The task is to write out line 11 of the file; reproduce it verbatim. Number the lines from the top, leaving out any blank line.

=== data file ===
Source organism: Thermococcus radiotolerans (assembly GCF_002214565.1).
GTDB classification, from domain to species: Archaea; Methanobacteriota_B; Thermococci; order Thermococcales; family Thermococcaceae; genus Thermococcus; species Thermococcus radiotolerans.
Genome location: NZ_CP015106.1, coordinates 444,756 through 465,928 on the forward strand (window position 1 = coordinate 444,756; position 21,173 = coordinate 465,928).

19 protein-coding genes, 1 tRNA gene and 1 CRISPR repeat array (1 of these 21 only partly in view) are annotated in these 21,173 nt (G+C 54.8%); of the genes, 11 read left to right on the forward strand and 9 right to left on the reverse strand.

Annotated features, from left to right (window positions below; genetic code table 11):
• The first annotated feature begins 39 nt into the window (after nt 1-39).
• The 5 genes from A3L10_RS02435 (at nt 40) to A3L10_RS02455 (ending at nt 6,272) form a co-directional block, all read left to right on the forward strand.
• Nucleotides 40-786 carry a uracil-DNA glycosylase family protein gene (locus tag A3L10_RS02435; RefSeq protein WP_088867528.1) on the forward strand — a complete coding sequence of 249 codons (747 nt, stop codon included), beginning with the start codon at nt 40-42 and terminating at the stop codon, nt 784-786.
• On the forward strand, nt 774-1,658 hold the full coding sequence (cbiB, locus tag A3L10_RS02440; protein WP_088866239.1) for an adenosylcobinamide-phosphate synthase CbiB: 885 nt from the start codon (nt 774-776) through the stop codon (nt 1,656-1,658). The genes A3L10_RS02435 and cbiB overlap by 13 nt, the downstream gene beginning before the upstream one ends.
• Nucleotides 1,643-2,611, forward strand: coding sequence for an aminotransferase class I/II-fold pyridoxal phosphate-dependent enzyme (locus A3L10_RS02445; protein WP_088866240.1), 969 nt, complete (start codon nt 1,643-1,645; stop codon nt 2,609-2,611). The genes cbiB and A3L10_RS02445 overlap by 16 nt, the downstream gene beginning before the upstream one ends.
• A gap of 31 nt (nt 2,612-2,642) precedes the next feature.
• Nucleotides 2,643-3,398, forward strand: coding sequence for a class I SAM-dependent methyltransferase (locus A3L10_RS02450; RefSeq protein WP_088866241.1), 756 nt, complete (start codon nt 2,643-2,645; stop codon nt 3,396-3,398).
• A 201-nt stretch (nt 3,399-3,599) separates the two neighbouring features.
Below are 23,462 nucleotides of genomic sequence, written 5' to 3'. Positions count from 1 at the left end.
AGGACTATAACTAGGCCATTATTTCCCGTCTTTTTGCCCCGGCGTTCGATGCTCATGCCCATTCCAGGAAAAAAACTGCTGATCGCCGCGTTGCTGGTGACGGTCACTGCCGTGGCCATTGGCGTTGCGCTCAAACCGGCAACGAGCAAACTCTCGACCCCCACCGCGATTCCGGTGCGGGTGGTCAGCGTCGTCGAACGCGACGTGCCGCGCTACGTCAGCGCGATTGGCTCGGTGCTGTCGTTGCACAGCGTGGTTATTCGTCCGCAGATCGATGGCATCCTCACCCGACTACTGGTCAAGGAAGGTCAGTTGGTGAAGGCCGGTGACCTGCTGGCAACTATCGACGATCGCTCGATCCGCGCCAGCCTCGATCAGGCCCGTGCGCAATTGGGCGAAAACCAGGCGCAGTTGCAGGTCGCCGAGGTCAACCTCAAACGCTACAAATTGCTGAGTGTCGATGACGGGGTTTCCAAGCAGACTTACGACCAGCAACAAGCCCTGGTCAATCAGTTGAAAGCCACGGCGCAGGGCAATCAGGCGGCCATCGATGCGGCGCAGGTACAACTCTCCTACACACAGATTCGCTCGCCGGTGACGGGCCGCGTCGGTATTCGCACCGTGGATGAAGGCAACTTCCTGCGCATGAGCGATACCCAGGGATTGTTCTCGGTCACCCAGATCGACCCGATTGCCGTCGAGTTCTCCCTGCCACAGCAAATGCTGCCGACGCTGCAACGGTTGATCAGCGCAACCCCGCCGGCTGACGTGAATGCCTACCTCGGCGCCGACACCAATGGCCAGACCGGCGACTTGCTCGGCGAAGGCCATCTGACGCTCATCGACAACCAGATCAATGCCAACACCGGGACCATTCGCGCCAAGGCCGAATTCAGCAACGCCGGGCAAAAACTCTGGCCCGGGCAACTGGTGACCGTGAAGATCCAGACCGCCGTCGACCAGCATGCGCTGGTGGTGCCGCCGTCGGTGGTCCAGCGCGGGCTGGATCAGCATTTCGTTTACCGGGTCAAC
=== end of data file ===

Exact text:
• A gap of 31 nt (nt 2,612-2,642) precedes the next feature.